Consider this screenshot from our development repository:


We are relatively new to git, so things are still somewhat confusing. The question at hand: If you take a look at the commits by me at the very top; are confusing to us. Why do I need to merge something if I didn't even branch anything?

I commited the adjust buildpath commit, and after that, git immediately made me do a merge. but with what? The invitation branch is not interesting for me, and I never touched it in any way.

Where did this anonymous blue branch come from and why? My colleague (blue avatar) only works in the invitation branch currently.

Can someone explain to me why this is happening in git-layman terms (as I said, we are new to this)?

  • recommended reading: Where does my git question go? – gnat Aug 15 '14 at 11:11
  • Did you then push the commit dev repository? – Holloway Aug 15 '14 at 11:25
  • @gnat Do you mean to say this is the wrong place or is that just a common comment for any git question? – F.P Aug 15 '14 at 11:26
  • @Trengot I mostly commit immediately, yes – F.P Aug 15 '14 at 11:30
  • per my reading of that guidance this appears to be a question for SO – gnat Aug 15 '14 at 11:35

I find the site Visualizing Git Concepts with D3 very helpful to see how the tree will look when various git commands are done from various states.

Lets back track to the Disabled mail delivery... commit.

The next commit was on the invitation branch done by Red as origin/master was merged into that.

Unfortunately teal was still on the master branch and did two commits on master - Removed duplicate imports... and Moved user routes... which were then merged into invitation again by red.

Now, you were also working on what you had locally as master and did the adjust buildpath commit. However, when trying to push this some where it said that your master was out of sync with the remote - and it was. Master on remote was at Moved user routes and thus you had to merge the remote back into what you had.

git merge also does a commit when it does its merge.

From the D3 link at the top, the git merge is very close to the state you had at the adjust buildpath commit. Doing git merge master in your tree is much like doing a git merge dev in the D3 sandbox:

Initial state

And then a git merge dev brings us to:

enter image description here

Commit e065536... is exactly like your Merge branch 'master' of https://... in this case.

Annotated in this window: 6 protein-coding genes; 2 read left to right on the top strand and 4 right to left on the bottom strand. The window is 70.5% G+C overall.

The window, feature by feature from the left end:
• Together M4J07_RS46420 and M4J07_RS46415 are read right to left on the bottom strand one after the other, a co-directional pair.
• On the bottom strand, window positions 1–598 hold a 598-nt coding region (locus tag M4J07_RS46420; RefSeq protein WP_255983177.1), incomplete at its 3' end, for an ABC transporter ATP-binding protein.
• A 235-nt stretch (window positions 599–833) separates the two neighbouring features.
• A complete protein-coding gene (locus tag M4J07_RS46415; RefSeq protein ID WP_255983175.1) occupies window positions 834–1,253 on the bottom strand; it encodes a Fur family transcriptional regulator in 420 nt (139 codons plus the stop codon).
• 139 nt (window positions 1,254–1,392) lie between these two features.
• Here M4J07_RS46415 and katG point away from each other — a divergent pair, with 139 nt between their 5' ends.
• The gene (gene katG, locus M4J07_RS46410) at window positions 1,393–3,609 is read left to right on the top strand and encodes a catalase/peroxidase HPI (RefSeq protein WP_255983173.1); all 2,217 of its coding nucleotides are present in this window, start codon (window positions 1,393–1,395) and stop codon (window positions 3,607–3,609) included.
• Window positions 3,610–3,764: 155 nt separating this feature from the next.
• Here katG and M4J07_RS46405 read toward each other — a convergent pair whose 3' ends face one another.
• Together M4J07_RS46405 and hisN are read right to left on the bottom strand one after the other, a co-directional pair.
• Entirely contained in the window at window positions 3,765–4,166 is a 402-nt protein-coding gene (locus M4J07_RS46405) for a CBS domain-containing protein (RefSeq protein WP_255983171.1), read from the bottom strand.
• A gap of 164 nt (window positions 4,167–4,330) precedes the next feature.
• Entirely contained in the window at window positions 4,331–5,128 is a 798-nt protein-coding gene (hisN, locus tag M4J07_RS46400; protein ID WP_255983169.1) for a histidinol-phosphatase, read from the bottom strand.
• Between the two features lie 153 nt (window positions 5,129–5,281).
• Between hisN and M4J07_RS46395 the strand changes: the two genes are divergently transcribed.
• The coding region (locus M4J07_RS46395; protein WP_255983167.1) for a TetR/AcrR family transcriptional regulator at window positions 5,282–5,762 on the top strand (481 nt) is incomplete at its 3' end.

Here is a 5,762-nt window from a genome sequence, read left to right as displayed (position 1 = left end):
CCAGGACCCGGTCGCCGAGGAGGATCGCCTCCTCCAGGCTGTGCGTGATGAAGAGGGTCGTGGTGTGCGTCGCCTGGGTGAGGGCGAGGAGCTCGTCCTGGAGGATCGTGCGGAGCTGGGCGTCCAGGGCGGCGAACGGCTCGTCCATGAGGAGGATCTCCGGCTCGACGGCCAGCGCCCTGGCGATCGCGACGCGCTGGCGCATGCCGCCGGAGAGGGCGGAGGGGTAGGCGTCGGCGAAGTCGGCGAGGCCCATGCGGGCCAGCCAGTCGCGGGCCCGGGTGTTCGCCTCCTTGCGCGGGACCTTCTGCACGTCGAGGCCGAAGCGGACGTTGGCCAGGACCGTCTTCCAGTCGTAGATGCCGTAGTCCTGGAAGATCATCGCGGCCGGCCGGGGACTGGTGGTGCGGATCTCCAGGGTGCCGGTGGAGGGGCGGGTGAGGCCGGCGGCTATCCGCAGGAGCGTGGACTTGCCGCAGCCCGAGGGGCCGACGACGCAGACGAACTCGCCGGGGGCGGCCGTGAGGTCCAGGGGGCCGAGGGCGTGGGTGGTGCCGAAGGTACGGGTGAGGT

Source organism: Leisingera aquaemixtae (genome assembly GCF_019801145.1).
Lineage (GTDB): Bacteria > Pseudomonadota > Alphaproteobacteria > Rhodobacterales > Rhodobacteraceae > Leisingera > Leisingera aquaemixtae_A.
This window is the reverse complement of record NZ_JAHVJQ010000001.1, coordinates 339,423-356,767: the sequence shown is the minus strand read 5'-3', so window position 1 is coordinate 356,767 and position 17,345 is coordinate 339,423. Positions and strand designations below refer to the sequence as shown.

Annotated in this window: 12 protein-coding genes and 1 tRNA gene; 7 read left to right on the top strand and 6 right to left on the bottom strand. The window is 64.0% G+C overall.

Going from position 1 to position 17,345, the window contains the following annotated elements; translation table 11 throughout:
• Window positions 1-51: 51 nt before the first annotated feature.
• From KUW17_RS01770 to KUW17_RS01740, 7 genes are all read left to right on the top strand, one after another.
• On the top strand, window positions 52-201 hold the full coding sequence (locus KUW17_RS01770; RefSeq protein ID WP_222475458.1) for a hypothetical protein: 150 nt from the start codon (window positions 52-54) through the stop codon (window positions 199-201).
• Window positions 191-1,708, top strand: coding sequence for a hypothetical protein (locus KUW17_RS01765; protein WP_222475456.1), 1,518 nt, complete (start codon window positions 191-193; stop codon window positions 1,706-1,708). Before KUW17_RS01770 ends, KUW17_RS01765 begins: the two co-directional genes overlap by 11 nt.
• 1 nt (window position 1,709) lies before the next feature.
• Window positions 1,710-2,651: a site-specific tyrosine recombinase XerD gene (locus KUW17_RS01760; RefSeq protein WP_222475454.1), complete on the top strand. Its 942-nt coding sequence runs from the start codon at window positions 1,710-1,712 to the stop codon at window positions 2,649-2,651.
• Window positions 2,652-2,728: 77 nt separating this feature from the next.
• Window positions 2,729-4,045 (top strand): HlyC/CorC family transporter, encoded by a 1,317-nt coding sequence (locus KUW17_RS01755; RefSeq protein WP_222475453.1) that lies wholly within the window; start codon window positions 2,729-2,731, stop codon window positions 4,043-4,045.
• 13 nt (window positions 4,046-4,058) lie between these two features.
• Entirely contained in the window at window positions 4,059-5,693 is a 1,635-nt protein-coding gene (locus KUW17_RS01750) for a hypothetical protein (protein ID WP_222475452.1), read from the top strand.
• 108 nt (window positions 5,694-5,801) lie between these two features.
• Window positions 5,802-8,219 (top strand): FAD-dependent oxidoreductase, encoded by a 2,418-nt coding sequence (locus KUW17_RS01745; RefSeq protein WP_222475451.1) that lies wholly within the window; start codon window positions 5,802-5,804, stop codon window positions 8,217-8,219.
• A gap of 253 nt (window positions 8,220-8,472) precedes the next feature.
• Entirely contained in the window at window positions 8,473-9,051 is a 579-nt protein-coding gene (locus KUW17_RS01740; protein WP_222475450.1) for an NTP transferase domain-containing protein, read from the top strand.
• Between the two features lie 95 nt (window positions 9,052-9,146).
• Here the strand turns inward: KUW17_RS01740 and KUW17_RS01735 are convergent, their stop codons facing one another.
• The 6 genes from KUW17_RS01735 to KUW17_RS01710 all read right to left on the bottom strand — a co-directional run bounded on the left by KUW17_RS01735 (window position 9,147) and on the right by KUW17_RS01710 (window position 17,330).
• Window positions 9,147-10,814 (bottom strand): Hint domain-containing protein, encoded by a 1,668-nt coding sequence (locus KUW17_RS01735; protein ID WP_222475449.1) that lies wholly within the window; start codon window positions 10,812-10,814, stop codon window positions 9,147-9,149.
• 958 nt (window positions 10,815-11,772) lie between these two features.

But what if you don't want to have those commits. Some people don't like them (personally, I do... but that is my preference).

Then, you are looking at git rebase

This will reapply the commits from one branch on another.

Initial state

Note again the very similar structure as the merge example (note: I've checked out master rather than leave it on dev). And then a git rebase dev brings everything into line without the additional commit.

After rebase

Note that the commit bb92e0e which was the old master head is now greyed out and the new master head is decfd13 because the history is reapplied on top of what you have done.

There's a gotcha there. You are rewriting your local history when you do a rebase. If you have shared the state of your repo (pushing it to somewhere else) where commit bb92e0e is out there, rebasing will confuse everyone. If you have to do a git push --force, you're probably doing it wrong.

Note that when you do a git pull, you are doing the commands git fetch and git merge - thus the additional commit. You can do a git pull --rebase which will be a rebase rather than a merge for the second step (you can also tweak your git config to do this by default). You can play with this a bit in the D3 site 'git pull' example.

Note that the convention on your tree appears to be pull and merge rather than rebase - it may be best to keep following that convention and just understand (and accept) where the commits are coming from.


Short answer in git layman terms: your teal colleague is mistaken if they think they were only working on the 'invitation' branch. They were committing + pushing to master, and only then merging back to invitation.

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